Criticizing the Tea Party and the “China 2030” Ad

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I admit to not watching a whole lot of TV the last six months, working your ass off and having a family doesn’t allow much time for flipping stations on the remote.  Hence, you must forgive me for just now seeing the “China 2030” ad, the one staged at a fictitious university in Beijing, the professor talking about failed superpowers, and at the end, laughing at how Americans are now working to serve China by virtue of them buying our debt.  It’s one of those political commercials you see every decade or so that cuts through the crap and gets to the very heart of the matter. 

I don’t deny the power the ad has, I wouldn’t preface an article with it if it didn’t have real bite to it.  My big question about it is, why now?  Why has it been over the last few years that political bands like the Tea Party have taken hold in America?  Why is it now, after decades of reckless deficit spending that now enters fourteen figures, is this being taken seriously?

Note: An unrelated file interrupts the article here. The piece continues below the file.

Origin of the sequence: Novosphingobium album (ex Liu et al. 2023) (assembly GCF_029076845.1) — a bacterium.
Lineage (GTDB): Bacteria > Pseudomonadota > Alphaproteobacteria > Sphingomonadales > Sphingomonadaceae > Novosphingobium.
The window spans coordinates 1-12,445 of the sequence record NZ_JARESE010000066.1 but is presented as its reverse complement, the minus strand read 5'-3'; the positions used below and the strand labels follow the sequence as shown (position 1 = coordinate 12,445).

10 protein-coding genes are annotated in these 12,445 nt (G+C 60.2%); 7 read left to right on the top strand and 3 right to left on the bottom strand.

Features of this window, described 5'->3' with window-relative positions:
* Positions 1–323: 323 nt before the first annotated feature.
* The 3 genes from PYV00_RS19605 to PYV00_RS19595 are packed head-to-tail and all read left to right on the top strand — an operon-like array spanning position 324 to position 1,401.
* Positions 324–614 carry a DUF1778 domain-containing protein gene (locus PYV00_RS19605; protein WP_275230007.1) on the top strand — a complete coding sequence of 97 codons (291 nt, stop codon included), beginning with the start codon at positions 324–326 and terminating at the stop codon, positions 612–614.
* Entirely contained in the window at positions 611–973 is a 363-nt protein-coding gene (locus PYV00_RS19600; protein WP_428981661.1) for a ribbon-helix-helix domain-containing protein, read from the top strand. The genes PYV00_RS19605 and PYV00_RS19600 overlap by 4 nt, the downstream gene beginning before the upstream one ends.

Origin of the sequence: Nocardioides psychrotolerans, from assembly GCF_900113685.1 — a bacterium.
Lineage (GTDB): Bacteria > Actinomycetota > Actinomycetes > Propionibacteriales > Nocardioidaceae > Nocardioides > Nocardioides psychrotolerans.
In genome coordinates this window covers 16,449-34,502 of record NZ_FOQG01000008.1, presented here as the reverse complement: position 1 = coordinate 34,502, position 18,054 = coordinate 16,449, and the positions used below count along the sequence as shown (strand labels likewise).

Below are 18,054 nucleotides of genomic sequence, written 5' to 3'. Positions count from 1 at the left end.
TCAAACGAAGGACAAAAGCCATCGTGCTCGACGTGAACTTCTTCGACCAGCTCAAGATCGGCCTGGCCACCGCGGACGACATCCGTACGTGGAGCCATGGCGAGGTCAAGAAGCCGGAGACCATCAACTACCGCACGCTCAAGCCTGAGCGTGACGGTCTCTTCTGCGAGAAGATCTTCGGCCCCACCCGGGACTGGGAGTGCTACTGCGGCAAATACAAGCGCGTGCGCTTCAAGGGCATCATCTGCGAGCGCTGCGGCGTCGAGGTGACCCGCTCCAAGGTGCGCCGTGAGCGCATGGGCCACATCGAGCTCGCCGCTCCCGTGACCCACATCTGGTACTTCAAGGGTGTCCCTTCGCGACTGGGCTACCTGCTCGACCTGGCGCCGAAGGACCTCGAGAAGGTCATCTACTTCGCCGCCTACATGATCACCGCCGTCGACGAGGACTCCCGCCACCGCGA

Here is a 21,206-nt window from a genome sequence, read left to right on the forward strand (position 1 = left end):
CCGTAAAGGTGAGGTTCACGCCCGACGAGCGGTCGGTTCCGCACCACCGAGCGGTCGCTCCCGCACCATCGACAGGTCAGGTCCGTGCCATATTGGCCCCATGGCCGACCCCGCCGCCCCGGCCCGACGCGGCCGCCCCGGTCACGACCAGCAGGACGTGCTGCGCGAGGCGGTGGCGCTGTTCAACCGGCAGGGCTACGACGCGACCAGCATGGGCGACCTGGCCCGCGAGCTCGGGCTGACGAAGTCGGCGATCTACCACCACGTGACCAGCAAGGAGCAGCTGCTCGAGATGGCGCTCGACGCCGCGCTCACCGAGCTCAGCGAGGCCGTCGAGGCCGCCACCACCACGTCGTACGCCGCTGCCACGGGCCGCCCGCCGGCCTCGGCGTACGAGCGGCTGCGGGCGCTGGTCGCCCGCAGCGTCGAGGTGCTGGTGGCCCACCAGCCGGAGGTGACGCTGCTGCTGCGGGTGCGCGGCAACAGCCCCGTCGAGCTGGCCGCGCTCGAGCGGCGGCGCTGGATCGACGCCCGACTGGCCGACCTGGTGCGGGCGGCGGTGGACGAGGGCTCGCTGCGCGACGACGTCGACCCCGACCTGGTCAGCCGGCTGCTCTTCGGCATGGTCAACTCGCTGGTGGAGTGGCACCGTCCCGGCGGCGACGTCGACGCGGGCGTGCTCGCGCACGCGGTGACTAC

I have to say it.  The only reason is because Barack Obama is president. 

I’m not going to kid myself on this.  Our national debt has been the 400 lb. gorilla that has been only given lip service over the last thirty years.  Every since Ronald Reagan replaced the tax-and-spend philosophy in Washington with his borrow-and-spend agenda, the debt has accelerated to monstrous proportions.  In those thirty years, we can count perhaps three where the deficit went down and we were able to pay down the debt; that, of course, was during Bill Clinton’s second term.  When George W. Bush initiated his tax cuts for the wealthy, again, the deficit was ignored. 

The first so-called “Tea Party”, according to Wikipedia, was organized on January 24, 2009, FOUR DAYS AFTER OBAMA’S INAUGURATION, in protest of New York Governor David Paterson’s new tax proposals.  It was organized by Trevor Leach, chairman for the Young Americans for Liberty, and it begs the question, why at this point did he decide enough was enough?  Why didn’t he organize this protest three months before, when the Bush Administration used $700 billion in federal money—OUR money—to bail out the banking industry?  Where was his concern when our debt level broke five trillion, six trillion, seven trillion dollars? 

The answer, to be blunt, is that they didn’t care, so long as a Republican was in the White House.